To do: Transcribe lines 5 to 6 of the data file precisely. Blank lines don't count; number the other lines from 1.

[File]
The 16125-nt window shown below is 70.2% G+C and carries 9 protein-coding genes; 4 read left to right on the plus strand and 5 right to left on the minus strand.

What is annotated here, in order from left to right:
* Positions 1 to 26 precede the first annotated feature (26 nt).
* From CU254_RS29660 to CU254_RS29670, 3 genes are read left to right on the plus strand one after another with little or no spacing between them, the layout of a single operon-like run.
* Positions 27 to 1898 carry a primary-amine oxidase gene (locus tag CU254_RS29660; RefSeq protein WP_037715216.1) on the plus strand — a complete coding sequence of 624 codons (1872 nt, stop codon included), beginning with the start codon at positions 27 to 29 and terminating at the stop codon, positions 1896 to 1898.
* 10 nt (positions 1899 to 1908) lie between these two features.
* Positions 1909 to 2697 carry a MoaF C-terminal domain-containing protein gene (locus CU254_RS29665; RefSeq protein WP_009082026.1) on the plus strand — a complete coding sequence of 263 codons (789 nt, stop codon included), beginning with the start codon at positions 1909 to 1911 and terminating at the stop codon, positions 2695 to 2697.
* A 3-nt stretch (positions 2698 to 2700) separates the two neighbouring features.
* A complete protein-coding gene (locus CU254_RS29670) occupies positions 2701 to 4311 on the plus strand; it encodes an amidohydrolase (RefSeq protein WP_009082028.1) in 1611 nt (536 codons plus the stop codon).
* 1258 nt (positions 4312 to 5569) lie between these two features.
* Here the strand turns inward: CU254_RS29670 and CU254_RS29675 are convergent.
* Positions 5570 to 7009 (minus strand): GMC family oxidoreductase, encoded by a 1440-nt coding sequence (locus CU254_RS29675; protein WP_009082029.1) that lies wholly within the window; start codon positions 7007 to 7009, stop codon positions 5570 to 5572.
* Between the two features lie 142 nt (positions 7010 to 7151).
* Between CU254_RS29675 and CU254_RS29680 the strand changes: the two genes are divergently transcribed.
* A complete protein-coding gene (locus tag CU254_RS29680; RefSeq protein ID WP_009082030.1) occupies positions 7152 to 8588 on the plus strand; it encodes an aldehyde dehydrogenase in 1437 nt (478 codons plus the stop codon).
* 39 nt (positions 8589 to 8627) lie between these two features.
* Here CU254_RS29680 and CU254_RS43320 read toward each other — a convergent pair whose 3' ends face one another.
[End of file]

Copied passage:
* Positions 27 to 1898 carry a primary-amine oxidase gene (locus tag CU254_RS29660; RefSeq protein WP_037715216.1) on the plus strand — a complete coding sequence of 624 codons (1872 nt, stop codon included), beginning with the start codon at positions 27 to 29 and terminating at the stop codon, positions 1896 to 1898.
* 10 nt (positions 1899 to 1908) lie between these two features.